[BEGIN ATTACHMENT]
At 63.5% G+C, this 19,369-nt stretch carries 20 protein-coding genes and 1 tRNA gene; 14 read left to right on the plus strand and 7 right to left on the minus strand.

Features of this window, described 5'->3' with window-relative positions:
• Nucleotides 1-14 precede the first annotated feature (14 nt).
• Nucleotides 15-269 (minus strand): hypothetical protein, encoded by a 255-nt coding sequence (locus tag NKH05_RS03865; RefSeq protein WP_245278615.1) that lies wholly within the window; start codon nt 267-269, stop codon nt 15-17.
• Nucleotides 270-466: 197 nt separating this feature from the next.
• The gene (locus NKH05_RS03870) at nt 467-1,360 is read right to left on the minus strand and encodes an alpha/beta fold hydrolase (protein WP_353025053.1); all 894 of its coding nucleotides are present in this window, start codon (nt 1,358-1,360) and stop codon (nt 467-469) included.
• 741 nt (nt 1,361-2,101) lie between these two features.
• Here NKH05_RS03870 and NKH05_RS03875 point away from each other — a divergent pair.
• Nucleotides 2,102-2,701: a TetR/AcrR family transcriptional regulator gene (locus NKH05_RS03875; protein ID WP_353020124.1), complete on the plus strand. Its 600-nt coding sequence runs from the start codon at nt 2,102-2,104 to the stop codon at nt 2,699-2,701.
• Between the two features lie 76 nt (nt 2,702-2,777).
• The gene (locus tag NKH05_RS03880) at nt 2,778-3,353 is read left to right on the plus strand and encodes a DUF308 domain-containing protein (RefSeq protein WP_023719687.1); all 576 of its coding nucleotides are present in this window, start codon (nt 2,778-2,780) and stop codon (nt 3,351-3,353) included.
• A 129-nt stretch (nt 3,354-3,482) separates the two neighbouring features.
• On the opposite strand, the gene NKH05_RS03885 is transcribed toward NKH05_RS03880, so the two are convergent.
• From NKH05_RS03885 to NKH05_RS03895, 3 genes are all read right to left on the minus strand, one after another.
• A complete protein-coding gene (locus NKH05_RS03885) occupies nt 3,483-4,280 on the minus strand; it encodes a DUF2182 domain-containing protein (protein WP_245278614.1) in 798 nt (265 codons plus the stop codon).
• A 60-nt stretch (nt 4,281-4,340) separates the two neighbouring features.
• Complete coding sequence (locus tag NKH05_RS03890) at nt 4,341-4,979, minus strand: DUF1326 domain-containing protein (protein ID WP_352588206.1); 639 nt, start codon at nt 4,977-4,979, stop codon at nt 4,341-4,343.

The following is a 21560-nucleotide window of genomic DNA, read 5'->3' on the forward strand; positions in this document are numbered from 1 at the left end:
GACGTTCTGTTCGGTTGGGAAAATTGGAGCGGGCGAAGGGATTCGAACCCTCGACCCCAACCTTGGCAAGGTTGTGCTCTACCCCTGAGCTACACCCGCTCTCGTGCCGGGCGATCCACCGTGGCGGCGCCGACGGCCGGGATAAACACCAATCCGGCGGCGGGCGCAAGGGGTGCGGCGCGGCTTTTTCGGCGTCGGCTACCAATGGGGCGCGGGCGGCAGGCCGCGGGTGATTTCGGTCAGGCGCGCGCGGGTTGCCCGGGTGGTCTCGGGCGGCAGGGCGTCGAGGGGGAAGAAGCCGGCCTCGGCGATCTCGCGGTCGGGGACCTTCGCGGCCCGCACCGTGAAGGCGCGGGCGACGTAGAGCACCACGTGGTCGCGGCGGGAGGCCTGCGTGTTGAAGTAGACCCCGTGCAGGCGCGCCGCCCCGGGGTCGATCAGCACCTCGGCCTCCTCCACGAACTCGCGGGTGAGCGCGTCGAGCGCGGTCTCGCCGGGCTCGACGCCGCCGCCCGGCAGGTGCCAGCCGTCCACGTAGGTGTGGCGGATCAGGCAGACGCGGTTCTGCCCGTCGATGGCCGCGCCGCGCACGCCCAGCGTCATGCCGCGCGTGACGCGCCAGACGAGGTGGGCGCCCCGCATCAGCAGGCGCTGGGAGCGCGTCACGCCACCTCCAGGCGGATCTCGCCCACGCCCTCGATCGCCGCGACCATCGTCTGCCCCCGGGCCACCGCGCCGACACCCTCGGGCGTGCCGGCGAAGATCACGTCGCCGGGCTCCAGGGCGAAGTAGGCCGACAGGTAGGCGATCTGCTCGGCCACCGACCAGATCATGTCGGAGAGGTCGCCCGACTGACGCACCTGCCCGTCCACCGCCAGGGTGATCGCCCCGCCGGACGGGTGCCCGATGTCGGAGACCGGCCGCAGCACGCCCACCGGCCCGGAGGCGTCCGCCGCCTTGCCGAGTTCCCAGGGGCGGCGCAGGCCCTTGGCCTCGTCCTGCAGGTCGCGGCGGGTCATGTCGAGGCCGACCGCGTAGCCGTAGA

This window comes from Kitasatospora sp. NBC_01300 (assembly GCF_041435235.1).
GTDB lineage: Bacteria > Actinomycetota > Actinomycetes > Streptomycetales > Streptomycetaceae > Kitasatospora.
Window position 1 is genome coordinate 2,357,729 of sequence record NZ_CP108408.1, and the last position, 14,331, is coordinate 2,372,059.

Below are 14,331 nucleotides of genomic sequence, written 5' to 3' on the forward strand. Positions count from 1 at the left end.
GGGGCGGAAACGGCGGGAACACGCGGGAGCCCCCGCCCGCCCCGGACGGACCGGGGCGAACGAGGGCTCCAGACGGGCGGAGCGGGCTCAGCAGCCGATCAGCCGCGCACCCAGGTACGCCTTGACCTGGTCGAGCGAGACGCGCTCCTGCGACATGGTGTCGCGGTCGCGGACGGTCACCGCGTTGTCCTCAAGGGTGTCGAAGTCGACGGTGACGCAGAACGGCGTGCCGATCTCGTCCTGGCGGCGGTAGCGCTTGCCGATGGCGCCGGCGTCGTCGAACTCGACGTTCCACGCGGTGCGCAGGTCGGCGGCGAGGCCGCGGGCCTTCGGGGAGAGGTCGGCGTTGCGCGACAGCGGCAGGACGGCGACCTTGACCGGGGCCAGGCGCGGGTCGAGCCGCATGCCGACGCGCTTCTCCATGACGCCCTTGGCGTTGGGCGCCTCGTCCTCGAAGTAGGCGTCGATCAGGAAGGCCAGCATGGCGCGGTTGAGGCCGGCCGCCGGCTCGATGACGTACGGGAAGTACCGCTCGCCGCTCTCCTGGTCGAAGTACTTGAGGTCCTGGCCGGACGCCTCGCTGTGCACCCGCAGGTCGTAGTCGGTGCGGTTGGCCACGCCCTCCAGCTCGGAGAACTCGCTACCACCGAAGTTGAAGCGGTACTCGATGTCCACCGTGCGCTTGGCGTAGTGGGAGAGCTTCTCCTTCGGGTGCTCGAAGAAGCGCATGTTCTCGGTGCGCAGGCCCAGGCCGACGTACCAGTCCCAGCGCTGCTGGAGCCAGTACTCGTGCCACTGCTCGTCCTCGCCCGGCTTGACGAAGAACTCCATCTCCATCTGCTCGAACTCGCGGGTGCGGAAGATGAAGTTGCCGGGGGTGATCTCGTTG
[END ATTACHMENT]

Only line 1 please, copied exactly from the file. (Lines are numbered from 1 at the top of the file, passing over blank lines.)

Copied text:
At 63.5% G+C, this 19,369-nt stretch carries 20 protein-coding genes and 1 tRNA gene; 14 read left to right on the plus strand and 7 right to left on the minus strand.